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Q. Hello Mike! I live near Annapolis, but visit Philadelphia often and listen to your Public Radio-show when I'm up there. I live in a town house. When I put gardens in the front and backyards, I purchased many bags of mulch from the local homestore. Now I need some more, and have since learned that I can get it from the township instead; but I have also heard this would be a terrible thing to do because it has not been treated for termites.
Is it true that I should not use the mulch from the county? They make it from trees they've cut on the roadside. Is the mulch I bought any different from the county stuff? If so, can I treat the mulch from the county? If it makes any difference I have very wet, clay soil. I have been adding peat moss and soil conditioner to the gardens.
Thank you for your time and a great show!
--Elizabeth; Crofton, MD
A. Well, thank you, Elizabeth!
Now, first things first— I have no idea what the "soil conditioner" you're adding might be, but I strongly suggest you ask your local-County Extension Agent about the wisdom of doing so before you use anymore of it. And don't use any more peat moss— it will NOT improve your clay soil, but it WILL greatly change that soil's pH, perhaps enough to make it very unfriendly to many plants. (Peat moss is best used to lower the soil pH for acid-loving plants like azaleas and blueberries, and to create lightweight potting and seed-starting mixtures; it is not an all-purpose soil amendment.)
After decades of battling the lousy stuff personally, I've come to realize that the only real way to 'improve' heavy clay soil is to digit up, throw it away and replace it with a nice mix of something like half screened topsoil and half compost or mushroom soil.
Now, on to your mulch issues. First, as I trust you've noted from previous shows, wood mulches can be a bad idea for reasons other than infesting insects. In fact, I'd worry much more about the possibility of shotgun fungus staining my house and car than about termites moving in. But let's discuss mulches and termites in some depth anyway; with Bill Quarles, Director of the BIRC, an organization that helps homeowners and professionals find the lowest-toxicity remedies for pest problems. (They publish two journals— The IPM Practitioner and CommonSense Pest Control Quarterly.)
Before I spoke with Bill, I believed, like you, that wood mulches had to attract the little buggers to framing— which they do, but it turns out so does just about any mulch. Bill explained that researchers at the University of Maryland recently found that termites don't care about 'content'— they just want cover, and even gravel and stone mulches help them greatly to reach their goal. That's because, in this part of the country, the only type we have is the subterranean termite; so called because they must stay under ground or other cover to survive. (The 'mud tubes' [upright tunnels] they build on stone walls and such to provide cover when they have to leave the ground to reach wood framing are often the first clue that they've entered a home.)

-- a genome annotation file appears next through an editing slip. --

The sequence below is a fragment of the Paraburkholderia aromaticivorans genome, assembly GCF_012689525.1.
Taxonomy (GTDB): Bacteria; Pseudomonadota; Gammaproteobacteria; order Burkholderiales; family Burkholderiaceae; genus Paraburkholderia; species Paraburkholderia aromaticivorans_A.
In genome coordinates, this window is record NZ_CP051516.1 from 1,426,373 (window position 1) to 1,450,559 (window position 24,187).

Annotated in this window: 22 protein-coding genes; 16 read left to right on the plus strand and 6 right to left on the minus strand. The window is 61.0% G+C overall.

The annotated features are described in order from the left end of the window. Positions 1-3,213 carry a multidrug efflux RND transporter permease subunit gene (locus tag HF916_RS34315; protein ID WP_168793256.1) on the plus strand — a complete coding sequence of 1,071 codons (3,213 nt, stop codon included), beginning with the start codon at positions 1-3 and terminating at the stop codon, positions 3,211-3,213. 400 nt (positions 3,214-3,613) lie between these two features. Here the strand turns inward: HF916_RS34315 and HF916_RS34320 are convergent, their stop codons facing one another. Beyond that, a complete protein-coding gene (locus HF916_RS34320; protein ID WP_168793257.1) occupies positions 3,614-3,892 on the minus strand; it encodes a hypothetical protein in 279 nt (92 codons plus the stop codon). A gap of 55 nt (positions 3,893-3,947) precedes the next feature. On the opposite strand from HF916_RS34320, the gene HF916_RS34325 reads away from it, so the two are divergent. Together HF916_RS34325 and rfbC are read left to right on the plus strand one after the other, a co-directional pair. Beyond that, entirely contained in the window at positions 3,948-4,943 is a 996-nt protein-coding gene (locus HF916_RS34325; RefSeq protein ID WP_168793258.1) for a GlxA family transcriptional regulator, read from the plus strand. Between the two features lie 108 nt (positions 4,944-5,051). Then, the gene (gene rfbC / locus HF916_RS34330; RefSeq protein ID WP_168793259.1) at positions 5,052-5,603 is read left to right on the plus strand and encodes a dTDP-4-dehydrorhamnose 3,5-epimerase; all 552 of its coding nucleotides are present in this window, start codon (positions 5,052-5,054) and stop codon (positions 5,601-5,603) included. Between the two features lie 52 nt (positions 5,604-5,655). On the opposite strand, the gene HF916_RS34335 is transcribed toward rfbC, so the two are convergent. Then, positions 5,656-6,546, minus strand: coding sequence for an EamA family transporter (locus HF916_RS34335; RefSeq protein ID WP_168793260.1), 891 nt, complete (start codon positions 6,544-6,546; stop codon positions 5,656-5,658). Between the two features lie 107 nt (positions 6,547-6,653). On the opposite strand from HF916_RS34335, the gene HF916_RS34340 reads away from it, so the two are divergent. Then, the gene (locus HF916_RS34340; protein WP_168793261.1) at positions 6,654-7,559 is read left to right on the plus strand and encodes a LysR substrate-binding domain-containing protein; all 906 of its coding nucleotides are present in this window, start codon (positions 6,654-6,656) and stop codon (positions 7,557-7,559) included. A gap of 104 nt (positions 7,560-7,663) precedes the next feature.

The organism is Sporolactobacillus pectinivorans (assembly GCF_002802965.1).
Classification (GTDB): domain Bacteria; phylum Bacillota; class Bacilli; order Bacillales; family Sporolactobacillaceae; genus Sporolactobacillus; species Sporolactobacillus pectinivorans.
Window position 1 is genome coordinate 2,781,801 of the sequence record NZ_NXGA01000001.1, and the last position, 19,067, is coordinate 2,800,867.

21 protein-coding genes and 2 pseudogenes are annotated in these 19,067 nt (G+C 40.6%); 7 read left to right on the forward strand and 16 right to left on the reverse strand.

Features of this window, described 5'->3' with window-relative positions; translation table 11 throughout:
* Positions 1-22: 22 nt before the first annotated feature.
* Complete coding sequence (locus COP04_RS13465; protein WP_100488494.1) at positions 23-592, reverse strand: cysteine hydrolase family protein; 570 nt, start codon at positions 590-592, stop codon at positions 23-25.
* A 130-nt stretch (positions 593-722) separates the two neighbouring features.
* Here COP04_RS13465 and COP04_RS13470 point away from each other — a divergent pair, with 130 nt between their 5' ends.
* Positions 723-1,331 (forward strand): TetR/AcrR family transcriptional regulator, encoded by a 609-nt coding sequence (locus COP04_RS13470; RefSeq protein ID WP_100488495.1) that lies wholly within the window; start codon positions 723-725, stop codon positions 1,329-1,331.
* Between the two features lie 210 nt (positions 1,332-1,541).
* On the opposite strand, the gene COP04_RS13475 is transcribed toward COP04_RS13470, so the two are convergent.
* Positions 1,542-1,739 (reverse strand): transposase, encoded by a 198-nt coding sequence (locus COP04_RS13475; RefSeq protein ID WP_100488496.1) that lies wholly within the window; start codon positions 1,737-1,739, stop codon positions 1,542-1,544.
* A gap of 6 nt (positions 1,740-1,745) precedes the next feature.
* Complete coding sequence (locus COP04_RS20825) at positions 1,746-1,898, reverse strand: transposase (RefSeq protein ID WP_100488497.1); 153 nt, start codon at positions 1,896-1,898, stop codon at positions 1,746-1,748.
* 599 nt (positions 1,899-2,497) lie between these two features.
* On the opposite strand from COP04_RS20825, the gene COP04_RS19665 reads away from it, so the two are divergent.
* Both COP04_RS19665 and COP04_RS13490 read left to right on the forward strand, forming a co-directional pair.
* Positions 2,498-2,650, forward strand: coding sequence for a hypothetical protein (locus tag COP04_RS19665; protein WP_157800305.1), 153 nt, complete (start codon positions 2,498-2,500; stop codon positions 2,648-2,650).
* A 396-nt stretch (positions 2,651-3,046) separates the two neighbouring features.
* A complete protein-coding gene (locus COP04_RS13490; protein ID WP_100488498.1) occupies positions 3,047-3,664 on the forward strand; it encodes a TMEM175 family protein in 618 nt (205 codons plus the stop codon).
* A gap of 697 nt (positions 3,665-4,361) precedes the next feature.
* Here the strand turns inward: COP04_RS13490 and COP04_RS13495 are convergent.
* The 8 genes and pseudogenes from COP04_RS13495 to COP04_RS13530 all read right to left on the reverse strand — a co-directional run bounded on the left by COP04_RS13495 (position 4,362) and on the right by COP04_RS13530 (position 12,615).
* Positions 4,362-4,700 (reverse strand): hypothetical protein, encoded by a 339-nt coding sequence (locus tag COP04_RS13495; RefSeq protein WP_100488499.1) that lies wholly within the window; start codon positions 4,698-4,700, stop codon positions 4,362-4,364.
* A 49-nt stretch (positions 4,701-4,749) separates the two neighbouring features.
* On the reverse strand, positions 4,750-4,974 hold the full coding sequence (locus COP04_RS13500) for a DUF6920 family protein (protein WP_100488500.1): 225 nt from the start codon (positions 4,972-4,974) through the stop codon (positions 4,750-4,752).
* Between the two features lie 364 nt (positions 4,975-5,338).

ANY mulch provides the cover they require to approach a home. Yes, woodones also provide food, but that's not as much of an issue as we might have thought, explained Bill-- there's generally lots of food in the ground for them. What they NEED is something cool and moist to cover the soil they travel under— mulch. So while mulching does keep moisture in the soil, prevent weeds, etc., it also creates a highway leading termites to your home— which having bare ground (again, a bad idea horticulturally) would avoid.
But don't everybody go pulling up your mulches. Considering, that they are literally everywhere in our environment (if you dig in 100 people's yards in the United States, you'll find termites in the vast majority of the samples), they don't really to seem to attack homes all that often. Bill feels that, thanks to the abundance of woody food in the wild, they don't need to.
But, of course, they sometimes do— and statistics don't count for much when its your home being munched. The best way to protect a home against this possibility is with bait stations: Metal or plastic devices that you (or a pest control specialist) half bury in the ground in a perimeter around your home. They have a lid you can lift above ground, and holes for the termites to enter the stations below ground. You put some bait wood (generally pine— their favorite) into the stations and check them monthly. If and when you see termites feeding on the bait, you replace it with wood treated with something that will wipe them out.
The best choices are an insect growth regulator or a boric acid solution— both are low toxicity to humans, and they're taken back to the nest by workers, where they eventually kill the queen, thus neutralizing the whole colony. All without any spraying of the structure itself or exposure of toxins to the environment.
It's doubtful that your original mulch was treated with anything— by lawit would have said so clearly on the label. But there IS such a product--a boric acid treated wood mulch called "Term-A-Rid" that's available at local landscape suppliers and garden centers. If you decide to go this route, test some in a small, planted area first— there were reports that it damaged some plantings a few years ago. (Boric acid is a form of boron— which in low amounts is a vital plant nutrient, but in larger amounts a plant killer.)
©2004 Mike McGrath